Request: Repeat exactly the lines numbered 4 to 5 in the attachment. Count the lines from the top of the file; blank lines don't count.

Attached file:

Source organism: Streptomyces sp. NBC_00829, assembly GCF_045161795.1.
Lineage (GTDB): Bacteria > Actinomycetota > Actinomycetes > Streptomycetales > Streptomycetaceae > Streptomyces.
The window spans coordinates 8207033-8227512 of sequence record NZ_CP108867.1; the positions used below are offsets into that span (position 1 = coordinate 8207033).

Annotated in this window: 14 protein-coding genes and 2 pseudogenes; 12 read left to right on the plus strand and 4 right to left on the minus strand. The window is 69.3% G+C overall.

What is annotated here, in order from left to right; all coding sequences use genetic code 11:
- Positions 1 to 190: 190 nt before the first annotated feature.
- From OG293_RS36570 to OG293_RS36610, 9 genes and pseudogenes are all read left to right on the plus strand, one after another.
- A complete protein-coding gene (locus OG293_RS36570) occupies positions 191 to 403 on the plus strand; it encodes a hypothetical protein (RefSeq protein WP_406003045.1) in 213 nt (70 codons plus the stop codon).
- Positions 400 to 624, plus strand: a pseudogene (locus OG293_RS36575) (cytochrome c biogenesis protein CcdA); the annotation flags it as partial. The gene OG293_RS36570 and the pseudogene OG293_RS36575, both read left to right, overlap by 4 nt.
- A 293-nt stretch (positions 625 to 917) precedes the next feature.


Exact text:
Annotated in this window: 14 protein-coding genes and 2 pseudogenes; 12 read left to right on the plus strand and 4 right to left on the minus strand. The window is 69.3% G+C overall.

What is annotated here, in order from left to right; all coding sequences use genetic code 11: